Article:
Light-activated psoralens can covalently modify DNA and are widely used to study nucleic acid secondary structure and mutagenesis. Sequence specificity can be added to the photoaddition reaction by attaching the psoralen to an oligonucleotide designed to recognize a double-stranded DNA binding site through formation of a triple helix. We have previously used this strategy to study targeted psoralen modification of a triplex binding site within the bacterial supF gene carried in viral genomes. In the present work we report the targeting of psoralen photoadducts in vitro to a specific site in the genome of a transgenic mouse. Both 10 base and 16 base oligonucleotide-psoralen conjugates were capable of sequence-specific modification of genomic mouse DNA, while a truncated 8 base conjugate was not. Light activation was necessary, and a dose dependence was demonstrated for target site modification and mutagenesis. The 10 base conjugate rapidly found its target, with sequence-specific binding occurring after just 10 min incubation in the presence of mouse DNA. The ability to target psoralen photoadducts within mammalian genomes may prove useful in the study of chromatin structure and DNA repair. Moreover, this work may lead to potential in vivo applications of targeted psoralen modification.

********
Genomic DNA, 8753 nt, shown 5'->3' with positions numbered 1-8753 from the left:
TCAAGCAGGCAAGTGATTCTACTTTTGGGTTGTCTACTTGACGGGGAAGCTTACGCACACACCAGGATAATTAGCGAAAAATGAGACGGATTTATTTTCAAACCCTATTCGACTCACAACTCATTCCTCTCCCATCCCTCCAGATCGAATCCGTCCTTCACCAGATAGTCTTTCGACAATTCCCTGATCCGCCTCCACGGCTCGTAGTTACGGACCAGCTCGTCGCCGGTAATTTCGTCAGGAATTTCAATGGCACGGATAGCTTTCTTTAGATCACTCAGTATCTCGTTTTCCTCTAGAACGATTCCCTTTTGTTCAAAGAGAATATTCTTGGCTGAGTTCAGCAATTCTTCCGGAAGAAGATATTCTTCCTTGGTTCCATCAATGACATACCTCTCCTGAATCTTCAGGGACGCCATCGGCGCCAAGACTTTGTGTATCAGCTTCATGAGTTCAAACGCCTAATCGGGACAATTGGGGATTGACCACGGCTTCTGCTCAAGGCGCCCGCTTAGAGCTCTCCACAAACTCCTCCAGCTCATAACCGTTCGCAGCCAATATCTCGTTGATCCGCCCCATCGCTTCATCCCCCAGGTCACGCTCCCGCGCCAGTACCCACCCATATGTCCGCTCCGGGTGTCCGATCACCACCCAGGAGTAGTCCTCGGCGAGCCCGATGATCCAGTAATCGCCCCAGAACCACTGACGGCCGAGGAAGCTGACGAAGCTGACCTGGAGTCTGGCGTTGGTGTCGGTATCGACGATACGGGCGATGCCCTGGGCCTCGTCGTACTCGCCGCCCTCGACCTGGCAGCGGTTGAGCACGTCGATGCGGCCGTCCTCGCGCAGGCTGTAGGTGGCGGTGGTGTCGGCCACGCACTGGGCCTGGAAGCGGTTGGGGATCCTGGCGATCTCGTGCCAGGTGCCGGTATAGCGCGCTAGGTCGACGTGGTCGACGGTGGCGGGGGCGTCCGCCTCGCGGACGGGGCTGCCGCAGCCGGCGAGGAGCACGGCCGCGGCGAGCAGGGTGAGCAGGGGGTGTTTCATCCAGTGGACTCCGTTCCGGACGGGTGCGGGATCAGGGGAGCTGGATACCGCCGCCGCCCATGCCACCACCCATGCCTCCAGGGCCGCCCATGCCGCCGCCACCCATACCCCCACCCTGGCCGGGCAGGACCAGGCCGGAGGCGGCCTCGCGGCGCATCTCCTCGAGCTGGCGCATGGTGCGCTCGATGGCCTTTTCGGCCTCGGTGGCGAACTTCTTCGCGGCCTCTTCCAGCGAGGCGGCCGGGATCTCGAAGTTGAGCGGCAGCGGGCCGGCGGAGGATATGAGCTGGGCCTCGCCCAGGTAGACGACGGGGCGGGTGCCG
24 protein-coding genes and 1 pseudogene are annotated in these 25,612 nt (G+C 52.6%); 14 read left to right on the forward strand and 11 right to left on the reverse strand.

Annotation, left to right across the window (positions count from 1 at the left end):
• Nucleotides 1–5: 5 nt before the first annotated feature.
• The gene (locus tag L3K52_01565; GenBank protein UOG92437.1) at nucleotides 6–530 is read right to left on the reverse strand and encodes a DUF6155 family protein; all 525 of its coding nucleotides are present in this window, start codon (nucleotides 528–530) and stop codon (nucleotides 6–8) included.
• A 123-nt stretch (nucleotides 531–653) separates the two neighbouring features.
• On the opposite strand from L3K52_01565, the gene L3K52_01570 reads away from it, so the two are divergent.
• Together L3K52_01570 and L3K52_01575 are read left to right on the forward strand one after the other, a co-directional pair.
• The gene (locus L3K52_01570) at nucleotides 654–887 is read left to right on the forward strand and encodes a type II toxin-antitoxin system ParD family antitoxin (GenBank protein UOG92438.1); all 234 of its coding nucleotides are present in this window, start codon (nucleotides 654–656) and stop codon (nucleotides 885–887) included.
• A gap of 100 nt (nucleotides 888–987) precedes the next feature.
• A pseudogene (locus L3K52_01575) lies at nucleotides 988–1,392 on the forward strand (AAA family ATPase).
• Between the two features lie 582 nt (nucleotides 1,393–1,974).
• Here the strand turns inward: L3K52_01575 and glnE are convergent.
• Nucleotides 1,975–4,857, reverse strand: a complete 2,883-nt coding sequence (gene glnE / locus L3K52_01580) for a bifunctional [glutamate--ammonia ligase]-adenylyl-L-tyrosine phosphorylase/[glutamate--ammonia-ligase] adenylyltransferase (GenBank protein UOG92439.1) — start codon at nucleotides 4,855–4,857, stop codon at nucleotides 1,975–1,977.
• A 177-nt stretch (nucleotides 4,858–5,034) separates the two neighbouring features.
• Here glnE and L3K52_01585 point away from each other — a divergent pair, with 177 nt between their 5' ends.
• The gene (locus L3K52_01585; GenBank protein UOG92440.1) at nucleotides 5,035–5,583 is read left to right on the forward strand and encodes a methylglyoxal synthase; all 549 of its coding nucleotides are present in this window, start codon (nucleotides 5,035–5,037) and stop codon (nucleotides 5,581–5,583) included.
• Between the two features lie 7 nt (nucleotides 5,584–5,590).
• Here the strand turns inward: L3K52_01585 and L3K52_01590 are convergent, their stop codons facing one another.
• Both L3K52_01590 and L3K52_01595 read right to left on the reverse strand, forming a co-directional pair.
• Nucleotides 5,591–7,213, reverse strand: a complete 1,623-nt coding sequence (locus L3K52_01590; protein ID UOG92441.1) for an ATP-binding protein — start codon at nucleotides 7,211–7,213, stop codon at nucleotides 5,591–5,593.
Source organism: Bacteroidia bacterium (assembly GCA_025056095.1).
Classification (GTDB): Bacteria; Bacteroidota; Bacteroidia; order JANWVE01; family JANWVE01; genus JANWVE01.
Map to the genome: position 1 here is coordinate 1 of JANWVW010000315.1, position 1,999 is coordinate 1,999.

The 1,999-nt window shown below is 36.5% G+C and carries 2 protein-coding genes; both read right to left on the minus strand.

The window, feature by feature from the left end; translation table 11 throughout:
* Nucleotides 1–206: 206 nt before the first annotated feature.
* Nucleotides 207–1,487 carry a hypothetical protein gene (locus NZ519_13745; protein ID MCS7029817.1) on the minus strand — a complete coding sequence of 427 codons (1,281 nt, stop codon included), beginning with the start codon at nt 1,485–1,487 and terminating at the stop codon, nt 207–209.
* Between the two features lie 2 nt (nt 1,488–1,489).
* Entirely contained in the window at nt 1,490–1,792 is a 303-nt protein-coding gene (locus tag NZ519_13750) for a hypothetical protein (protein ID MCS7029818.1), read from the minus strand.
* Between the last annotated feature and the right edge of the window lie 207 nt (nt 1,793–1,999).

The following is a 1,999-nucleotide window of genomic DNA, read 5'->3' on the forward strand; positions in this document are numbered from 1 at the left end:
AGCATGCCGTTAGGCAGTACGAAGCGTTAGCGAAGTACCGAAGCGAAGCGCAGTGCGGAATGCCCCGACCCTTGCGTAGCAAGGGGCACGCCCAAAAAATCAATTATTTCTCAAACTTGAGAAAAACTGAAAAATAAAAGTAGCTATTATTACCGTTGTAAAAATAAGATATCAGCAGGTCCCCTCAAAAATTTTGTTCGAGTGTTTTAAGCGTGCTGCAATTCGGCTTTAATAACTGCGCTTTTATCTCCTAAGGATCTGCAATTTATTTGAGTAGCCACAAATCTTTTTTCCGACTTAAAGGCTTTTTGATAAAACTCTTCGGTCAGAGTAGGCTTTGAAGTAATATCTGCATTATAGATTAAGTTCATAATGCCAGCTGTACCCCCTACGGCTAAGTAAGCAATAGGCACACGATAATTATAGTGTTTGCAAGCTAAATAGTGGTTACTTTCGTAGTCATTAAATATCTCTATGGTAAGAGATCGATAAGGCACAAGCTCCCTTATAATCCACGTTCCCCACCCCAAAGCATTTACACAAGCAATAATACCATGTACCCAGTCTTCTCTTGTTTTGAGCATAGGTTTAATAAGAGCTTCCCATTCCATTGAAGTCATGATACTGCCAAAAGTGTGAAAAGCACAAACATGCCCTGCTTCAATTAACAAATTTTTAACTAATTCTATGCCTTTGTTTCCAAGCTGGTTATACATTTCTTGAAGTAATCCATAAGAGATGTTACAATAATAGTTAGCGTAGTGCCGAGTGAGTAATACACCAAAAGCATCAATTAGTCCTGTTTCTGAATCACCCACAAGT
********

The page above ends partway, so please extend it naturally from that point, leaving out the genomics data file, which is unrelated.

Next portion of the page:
|Original language||English (US)|
|Number of pages||6|
|Journal||Photochemistry and Photobiology|
|State||Published - Jan 1 1996|
All Science Journal Classification (ASJC) codes
- Physical and Theoretical Chemistry